# Finding limits algebraically - when direct substitution is not possible

##### Examples
###### Lessons
1. Simplify Out "Zero Denominator" by Cancelling Common Factors

Find $\lim_{x \to 3} \;\frac{{{x^2} - 9}}{{x - 3}}$

1. Expand First, Then Simplify Out "Zero Denominator" by Cancelling Common Factors

Evaluate $\lim_{h \to 0} \;\frac{{{{\left( {5 + h} \right)}^2} - 25}}{h}$

1. Simplify Out "Zero Denominator" by Rationalizing Radicals

Evaluate:

1. $\lim_{x \to 4} \;\frac{{4 - x}}{{2 - \sqrt x }}$
(hint: rationalize the denominator by multiplying its conjugate)
2. Find Limits of Functions involving Absolute Value

Evaluate $\lim_{x \to 0} \;\frac{{\left| x \right|}}{x}$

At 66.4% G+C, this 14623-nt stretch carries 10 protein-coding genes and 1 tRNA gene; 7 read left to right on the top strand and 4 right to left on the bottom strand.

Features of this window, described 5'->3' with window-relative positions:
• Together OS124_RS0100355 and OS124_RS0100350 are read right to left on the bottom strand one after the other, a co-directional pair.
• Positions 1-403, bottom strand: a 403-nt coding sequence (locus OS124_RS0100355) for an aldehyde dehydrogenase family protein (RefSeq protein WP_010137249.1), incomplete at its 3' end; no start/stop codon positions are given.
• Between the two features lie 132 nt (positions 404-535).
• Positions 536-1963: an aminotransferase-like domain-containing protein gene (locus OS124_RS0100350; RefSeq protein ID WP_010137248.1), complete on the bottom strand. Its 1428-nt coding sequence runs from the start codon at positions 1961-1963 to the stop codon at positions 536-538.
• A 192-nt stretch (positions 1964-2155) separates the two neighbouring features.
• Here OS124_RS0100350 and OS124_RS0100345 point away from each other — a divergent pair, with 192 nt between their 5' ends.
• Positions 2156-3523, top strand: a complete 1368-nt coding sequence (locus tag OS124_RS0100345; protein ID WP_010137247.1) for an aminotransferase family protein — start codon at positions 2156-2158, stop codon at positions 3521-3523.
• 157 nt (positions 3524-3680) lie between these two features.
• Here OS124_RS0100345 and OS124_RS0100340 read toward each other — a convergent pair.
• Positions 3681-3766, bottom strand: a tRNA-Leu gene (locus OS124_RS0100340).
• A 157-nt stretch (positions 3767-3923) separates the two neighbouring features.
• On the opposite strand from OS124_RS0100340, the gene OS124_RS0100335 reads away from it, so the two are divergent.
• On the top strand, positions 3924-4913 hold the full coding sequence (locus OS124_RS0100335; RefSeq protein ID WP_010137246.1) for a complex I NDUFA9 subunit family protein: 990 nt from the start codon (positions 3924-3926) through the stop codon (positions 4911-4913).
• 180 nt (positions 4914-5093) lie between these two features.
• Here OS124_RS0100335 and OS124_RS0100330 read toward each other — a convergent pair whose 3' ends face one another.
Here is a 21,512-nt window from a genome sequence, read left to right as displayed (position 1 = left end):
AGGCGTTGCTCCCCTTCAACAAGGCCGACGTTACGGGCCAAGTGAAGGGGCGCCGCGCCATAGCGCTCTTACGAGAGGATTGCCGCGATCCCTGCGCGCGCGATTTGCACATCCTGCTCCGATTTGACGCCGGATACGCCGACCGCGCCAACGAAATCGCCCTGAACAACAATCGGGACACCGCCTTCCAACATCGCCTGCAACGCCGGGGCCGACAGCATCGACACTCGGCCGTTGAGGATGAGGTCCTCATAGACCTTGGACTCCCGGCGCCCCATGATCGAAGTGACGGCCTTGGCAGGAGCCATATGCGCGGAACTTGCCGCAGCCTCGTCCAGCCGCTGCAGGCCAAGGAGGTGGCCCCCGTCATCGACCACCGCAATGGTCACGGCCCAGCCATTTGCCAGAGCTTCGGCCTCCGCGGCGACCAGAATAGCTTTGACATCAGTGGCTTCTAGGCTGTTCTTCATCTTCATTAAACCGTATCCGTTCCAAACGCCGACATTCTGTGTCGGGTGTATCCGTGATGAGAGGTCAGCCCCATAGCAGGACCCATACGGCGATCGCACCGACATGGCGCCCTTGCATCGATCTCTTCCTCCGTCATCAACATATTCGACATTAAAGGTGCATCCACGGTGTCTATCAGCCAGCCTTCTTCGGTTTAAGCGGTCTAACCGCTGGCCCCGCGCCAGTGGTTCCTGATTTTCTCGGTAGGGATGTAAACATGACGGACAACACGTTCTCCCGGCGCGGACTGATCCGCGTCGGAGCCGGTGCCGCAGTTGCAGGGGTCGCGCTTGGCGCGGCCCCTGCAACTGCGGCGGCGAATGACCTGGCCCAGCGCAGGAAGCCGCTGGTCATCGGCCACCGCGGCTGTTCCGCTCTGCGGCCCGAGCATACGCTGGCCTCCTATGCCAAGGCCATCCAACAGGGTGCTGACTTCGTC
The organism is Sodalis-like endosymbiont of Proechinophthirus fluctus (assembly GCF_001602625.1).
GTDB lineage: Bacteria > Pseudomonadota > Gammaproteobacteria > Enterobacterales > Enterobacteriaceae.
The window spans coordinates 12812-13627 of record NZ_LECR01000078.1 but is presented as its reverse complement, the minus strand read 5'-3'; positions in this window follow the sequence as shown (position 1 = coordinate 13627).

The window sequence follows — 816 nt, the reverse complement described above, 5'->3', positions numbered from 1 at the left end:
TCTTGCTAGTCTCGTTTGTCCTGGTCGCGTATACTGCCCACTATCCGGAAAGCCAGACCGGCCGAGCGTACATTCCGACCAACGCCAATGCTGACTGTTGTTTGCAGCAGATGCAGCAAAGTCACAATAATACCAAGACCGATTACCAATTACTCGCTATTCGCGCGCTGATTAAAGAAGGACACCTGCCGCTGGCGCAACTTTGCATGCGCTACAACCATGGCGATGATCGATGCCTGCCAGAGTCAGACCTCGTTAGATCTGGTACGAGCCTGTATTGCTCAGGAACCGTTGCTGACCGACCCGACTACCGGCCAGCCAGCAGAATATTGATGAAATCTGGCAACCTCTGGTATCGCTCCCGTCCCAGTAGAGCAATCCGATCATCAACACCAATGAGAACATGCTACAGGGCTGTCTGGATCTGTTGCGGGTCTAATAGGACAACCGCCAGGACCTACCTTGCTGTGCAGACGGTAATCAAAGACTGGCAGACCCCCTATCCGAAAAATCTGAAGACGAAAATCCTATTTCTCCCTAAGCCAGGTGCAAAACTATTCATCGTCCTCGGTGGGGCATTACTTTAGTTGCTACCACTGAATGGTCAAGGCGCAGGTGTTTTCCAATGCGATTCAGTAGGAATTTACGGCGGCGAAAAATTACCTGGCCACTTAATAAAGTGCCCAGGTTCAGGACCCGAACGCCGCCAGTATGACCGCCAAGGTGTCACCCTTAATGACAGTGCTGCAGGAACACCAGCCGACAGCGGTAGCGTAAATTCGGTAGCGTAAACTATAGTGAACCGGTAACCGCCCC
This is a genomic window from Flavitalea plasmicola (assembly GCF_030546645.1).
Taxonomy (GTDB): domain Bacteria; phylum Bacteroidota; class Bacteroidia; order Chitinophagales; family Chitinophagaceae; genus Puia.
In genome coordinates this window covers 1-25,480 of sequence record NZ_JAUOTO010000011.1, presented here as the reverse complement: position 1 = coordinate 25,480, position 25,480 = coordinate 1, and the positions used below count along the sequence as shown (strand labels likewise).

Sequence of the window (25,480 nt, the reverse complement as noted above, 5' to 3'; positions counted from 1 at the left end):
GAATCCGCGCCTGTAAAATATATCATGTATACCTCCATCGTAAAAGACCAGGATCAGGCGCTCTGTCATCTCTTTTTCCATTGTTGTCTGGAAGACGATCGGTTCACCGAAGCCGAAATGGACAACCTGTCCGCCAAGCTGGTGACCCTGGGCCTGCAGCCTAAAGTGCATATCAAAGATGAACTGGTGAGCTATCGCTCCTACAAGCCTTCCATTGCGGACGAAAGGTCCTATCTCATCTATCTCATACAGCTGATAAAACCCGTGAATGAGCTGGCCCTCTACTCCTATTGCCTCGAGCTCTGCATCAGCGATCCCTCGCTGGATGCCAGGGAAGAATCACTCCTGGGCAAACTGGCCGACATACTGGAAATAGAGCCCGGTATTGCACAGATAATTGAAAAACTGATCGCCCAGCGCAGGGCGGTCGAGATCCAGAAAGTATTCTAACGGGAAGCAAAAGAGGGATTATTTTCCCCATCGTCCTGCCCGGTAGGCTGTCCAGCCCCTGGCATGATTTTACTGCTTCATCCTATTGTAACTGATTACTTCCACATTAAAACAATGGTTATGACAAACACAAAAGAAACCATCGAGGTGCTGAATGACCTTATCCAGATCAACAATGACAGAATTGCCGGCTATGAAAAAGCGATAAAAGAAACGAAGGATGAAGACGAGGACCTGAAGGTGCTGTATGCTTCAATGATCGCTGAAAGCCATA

(hint: express the absolute value function as a piece-wise function)

1. Find Limits Using the Trigonometric Identity:$\lim_{\theta \to 0} \;\frac{{{sin\;}\theta}}{{\theta}}=1$

Find $\lim_{x \to 0} \;\frac{{{sin\;}5x}}{{2x}}$

###### Topic Notes
There are times when applying direct substitution would only give us an undefined solution. In this section, we will explore some cool tricks to evaluate limits algebraically, such as using conjugates, trigonometry, common denominators, and factoring.